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Montgomery Planning Board votes to send Thrive Montgomery 2050 Planning Board Draft to County Executive and County Council

April 8, 2021

thrive montgomery 2050
Update to the county’s General Plan includes bold recommendations to achieve outcomes of economic health, community equity, and environmental resilience; County Council Public Hearing expected this summer

WHEATON, MD – The Montgomery County Planning Board, part of The Maryland-National Capital Park and Planning Commission (M-NCPPC), voted to transmit the Planning Board Draft of the update to the county’s General Plan, known as Thrive Montgomery 2050, to the County Executive and the County Council on Thursday, April 8. Thrive Montgomery 2050 comprehensively updates the 1964 General Plan which has guided growth and development in the county for the last 60 years. Thrive Montgomery 2050 builds on the successes of the past and updates the county’s long-term framework for land use and development by envisioning a more economically competitive, environmentally sustainable, and more racially and socially equitable county over the next 30 years. It emphasizes maximizing the efficiency of the county’s land, creating a diversity of building types and design, and establishing complementary transportation infrastructure.

View the Thrive Montgomery 2050 Planning Board Draft

Thrive Montgomery 2050 sets a vision for the county and encompasses broad, county-wide policy recommendations for land use, housing, the economy, equity, transportation, parks and open space, and the environment. These recommendations provide guidance for future master plans, county and state capital improvement processes, and other public and private initiatives that influence land use and planning in the county.

The next steps for Thrive Montgomery 2050 will include a County Council public hearing that is anticipated in early summer where the community will be invited to testify. This will be followed by a series of work sessions and a vote on the Thrive Montgomery 2050 plan by the Council. Learn more at the County Council website. The last step is adoption of the final Thrive Montgomery 2050 plan by the Maryland-National Capital Park and Planning Commission.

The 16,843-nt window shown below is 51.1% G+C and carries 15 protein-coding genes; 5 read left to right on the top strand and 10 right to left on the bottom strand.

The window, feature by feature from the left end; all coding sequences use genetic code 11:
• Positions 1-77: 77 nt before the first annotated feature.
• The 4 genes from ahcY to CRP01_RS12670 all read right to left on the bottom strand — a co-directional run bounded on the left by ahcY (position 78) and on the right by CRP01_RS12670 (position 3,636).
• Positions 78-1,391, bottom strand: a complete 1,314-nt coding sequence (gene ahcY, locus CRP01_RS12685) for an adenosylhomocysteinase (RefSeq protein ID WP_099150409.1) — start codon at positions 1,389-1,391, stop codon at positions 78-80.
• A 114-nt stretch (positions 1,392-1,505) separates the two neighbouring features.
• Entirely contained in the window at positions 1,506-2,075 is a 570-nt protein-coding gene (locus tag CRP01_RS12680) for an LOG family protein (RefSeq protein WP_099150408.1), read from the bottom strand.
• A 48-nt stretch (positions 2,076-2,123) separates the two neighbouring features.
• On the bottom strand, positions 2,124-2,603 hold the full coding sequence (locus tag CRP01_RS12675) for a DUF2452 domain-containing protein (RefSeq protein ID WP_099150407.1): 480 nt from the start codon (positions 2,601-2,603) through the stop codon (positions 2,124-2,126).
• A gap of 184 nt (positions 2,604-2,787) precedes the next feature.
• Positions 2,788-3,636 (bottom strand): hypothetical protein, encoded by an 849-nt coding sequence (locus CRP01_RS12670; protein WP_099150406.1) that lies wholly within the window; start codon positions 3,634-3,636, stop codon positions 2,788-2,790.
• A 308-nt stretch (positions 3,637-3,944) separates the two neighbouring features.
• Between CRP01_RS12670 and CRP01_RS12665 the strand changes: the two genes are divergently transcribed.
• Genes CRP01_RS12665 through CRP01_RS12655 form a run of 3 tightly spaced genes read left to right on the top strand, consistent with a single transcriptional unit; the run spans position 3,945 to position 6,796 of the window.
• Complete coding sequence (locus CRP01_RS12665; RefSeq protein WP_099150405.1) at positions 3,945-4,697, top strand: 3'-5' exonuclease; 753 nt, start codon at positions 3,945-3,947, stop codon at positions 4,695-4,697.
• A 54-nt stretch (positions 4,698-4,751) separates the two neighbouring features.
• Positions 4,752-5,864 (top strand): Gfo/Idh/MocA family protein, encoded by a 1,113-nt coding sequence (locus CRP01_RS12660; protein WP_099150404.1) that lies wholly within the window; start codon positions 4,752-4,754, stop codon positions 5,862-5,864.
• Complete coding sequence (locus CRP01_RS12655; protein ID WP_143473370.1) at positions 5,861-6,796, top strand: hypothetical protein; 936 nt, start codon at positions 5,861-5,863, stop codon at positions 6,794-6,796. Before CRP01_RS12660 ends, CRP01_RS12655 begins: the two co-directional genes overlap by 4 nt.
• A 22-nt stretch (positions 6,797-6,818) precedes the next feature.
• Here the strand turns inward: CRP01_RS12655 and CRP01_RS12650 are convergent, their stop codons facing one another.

“Montgomery County is facing a housing crisis, the effects of climate change, slow business growth, and growing awareness of racial and social inequities,” said Planning Board Chair Casey Anderson. “Thrive Montgomery establishes a framework for applying the tools of land use and transportation planning to help address these critical issues and using growth to improve our quality of life. This is the first complete overhaul of our community’s comprehensive plan since 1964, so it represents a chance to reconsider fundamental assumptions not simply about the regulation of development but about the nature of planning and what its objectives should be.”

Montgomery County’s population is projected to grow by approximately 200,000 people over the next 30 years, but nearly 85 percent of the county’s land is already developed or otherwise constrained. To help the county support this population increase, Thrive Montgomery 2050 recommends concentrating growth within intensively developed centers of activity along major roads and transit corridors. This strategy will direct population and employment growth to locations best served by infrastructure, services and amenities – including transit. It will also help create more sustainable, equitable, and complete communities.